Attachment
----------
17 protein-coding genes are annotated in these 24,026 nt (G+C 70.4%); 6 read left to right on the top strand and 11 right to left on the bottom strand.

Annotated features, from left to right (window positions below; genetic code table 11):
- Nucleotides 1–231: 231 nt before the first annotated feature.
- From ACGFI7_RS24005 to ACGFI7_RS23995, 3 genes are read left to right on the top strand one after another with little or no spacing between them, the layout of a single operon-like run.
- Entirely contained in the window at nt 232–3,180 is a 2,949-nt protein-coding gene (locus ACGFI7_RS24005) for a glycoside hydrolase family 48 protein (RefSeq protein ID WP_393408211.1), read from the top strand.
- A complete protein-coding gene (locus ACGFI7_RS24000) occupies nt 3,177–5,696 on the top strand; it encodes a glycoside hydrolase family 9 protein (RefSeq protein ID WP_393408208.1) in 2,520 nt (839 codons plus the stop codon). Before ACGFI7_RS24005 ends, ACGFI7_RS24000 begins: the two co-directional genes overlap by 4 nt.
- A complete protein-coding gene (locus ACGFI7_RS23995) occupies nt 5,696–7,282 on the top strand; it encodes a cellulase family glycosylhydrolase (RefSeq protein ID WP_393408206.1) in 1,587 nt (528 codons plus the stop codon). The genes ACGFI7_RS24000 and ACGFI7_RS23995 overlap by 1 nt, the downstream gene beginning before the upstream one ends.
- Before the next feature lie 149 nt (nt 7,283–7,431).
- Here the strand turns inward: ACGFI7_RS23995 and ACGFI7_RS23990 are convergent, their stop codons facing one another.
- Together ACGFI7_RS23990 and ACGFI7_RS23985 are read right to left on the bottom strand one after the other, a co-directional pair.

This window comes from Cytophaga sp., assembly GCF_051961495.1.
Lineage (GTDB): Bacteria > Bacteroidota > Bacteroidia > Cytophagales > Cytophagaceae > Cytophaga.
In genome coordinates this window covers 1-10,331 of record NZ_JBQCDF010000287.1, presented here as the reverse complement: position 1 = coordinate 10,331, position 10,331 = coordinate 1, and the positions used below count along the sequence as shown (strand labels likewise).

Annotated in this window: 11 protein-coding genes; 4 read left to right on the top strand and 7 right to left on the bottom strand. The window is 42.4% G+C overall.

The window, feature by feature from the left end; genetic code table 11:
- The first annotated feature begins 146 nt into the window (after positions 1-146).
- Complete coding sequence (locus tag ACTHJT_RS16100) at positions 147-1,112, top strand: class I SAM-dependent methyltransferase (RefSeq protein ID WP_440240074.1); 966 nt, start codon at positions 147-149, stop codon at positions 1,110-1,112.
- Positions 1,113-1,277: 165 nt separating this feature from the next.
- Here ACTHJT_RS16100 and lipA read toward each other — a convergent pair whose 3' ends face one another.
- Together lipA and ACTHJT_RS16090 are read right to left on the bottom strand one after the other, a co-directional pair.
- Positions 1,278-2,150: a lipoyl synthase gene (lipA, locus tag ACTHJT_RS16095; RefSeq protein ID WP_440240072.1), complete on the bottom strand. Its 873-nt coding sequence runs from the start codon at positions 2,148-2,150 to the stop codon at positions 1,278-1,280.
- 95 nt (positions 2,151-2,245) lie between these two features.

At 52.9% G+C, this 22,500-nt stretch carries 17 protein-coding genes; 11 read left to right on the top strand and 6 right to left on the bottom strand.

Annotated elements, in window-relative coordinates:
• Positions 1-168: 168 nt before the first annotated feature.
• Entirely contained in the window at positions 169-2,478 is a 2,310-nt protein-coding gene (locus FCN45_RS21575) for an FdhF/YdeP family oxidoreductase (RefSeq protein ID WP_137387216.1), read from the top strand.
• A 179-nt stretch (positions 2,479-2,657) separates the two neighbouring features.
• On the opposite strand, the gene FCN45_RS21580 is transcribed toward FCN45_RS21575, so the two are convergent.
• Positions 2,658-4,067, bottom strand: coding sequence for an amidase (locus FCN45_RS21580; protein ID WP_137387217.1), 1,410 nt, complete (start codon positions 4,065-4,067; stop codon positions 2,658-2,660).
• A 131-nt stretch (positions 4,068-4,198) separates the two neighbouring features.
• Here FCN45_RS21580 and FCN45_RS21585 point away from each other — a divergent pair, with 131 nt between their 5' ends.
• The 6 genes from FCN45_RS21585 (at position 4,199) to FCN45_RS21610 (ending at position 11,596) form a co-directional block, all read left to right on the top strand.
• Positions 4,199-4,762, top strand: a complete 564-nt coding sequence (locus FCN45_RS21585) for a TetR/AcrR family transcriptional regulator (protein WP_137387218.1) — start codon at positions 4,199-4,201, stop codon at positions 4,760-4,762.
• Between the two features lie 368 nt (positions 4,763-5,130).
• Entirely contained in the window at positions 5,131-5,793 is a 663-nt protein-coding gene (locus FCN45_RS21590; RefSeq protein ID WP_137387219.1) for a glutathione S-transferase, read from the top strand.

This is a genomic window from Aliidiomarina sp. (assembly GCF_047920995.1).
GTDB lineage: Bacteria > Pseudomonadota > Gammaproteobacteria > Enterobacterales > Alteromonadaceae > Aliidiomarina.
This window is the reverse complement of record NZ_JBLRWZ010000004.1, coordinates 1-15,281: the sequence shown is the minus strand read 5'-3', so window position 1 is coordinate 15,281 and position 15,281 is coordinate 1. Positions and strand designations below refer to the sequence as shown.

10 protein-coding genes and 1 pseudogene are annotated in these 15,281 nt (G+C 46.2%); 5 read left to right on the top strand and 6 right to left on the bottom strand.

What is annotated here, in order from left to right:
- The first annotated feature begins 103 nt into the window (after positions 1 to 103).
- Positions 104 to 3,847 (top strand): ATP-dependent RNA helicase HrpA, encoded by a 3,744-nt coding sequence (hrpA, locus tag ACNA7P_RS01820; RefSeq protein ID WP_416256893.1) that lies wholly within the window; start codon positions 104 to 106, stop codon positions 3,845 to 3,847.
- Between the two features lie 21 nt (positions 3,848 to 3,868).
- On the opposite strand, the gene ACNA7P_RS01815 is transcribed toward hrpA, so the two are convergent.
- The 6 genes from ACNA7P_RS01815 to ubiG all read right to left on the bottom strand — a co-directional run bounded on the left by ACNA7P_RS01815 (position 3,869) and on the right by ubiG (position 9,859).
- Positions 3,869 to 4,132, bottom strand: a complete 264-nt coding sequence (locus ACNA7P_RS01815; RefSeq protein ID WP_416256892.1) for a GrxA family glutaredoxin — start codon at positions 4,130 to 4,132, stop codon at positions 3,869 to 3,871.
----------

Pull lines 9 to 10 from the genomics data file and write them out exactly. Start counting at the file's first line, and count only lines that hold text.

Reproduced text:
- Here the strand turns inward: ACGFI7_RS23995 and ACGFI7_RS23990 are convergent, their stop codons facing one another.
- Together ACGFI7_RS23990 and ACGFI7_RS23985 are read right to left on the bottom strand one after the other, a co-directional pair.